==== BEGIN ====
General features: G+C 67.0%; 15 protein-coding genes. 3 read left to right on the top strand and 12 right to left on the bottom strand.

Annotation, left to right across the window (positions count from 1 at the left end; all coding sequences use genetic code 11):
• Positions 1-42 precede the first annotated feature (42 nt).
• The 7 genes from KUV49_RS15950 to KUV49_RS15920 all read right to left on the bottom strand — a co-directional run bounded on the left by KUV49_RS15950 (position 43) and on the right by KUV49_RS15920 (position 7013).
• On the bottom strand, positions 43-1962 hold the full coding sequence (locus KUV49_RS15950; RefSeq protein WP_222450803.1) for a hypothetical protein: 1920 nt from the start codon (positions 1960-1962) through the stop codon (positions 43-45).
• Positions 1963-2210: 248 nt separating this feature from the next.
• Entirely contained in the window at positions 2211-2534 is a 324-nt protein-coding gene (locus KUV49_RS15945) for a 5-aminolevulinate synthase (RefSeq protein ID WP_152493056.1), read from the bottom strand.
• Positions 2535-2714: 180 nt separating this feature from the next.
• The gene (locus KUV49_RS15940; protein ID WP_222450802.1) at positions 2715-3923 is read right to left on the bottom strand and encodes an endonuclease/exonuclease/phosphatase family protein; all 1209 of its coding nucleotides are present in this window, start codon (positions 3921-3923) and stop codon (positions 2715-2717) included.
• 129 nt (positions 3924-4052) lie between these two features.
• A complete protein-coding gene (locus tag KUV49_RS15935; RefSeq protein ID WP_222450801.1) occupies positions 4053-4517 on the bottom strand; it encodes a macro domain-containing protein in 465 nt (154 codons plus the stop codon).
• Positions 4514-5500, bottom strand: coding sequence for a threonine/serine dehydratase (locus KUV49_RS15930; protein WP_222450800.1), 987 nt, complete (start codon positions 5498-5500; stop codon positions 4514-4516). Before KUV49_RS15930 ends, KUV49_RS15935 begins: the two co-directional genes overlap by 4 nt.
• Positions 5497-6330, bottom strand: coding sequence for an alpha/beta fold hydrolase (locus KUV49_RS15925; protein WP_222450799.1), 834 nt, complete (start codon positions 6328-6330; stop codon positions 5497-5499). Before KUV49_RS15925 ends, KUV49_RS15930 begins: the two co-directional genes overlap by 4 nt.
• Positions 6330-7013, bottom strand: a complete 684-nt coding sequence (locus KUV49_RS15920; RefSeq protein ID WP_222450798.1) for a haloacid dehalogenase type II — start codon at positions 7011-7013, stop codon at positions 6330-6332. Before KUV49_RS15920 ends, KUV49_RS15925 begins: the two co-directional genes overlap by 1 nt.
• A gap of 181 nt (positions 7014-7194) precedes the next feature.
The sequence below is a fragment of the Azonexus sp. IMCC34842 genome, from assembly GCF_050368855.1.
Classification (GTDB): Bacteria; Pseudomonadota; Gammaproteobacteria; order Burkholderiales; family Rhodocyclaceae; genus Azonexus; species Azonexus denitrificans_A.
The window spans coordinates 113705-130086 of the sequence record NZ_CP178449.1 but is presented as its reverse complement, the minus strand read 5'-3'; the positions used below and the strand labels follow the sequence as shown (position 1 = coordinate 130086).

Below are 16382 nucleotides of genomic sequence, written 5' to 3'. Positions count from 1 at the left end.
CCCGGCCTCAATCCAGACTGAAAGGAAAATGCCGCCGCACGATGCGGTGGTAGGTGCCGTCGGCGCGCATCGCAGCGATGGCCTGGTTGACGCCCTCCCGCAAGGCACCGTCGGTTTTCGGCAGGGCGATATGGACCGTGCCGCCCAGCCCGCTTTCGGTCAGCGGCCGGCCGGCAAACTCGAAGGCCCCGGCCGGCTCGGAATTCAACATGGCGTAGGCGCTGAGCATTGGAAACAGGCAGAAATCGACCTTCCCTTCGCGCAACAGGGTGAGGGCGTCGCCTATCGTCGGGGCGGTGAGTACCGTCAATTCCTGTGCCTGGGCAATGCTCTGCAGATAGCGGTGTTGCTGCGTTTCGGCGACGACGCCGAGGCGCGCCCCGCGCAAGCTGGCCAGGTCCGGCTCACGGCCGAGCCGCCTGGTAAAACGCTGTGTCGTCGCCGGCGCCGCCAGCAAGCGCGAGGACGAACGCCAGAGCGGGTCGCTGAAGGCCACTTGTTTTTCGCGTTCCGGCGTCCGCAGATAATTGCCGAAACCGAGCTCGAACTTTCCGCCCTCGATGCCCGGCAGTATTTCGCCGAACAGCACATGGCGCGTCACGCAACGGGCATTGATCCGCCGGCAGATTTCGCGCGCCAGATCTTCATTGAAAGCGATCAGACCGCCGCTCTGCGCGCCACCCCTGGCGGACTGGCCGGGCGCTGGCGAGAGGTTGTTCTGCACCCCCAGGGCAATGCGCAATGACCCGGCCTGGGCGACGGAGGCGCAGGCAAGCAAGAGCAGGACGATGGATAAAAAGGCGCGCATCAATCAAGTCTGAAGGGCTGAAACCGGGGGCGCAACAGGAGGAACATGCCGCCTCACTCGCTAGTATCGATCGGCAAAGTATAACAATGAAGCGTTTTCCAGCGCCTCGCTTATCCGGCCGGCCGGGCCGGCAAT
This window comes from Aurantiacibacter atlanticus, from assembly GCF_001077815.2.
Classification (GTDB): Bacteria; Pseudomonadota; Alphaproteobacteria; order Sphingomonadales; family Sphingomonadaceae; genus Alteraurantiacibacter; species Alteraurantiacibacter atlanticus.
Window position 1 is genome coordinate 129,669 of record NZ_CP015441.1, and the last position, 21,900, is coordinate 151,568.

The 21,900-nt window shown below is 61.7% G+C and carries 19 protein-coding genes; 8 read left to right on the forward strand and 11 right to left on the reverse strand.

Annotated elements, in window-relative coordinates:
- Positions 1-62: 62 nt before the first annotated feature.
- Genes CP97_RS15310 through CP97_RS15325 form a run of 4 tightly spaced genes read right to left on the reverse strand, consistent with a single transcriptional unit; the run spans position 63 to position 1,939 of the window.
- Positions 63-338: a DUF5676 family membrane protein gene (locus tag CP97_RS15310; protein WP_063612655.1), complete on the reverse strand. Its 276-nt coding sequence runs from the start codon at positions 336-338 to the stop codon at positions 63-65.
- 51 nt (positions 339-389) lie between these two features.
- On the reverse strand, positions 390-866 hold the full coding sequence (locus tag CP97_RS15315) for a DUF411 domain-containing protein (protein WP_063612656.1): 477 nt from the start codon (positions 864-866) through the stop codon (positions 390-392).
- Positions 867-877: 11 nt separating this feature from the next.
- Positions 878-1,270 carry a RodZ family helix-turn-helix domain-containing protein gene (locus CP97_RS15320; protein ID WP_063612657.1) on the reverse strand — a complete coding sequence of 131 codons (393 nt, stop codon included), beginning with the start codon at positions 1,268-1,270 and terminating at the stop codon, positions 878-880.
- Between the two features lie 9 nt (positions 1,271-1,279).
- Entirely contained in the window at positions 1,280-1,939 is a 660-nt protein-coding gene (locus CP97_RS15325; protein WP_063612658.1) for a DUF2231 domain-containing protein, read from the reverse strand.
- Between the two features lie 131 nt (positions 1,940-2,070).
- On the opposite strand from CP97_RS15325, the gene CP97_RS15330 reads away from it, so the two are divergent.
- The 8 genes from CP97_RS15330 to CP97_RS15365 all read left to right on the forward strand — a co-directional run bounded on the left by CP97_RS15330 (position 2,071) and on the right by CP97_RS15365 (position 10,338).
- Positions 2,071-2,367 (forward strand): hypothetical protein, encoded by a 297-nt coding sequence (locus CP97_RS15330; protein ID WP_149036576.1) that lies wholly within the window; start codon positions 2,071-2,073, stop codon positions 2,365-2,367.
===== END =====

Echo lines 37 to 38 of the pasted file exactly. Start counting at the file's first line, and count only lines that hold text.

- The 8 genes from CP97_RS15330 to CP97_RS15365 all read left to right on the forward strand — a co-directional run bounded on the left by CP97_RS15330 (position 2,071) and on the right by CP97_RS15365 (position 10,338).
- Positions 2,071-2,367 (forward strand): hypothetical protein, encoded by a 297-nt coding sequence (locus CP97_RS15330; protein ID WP_149036576.1) that lies wholly within the window; start codon positions 2,071-2,073, stop codon positions 2,365-2,367.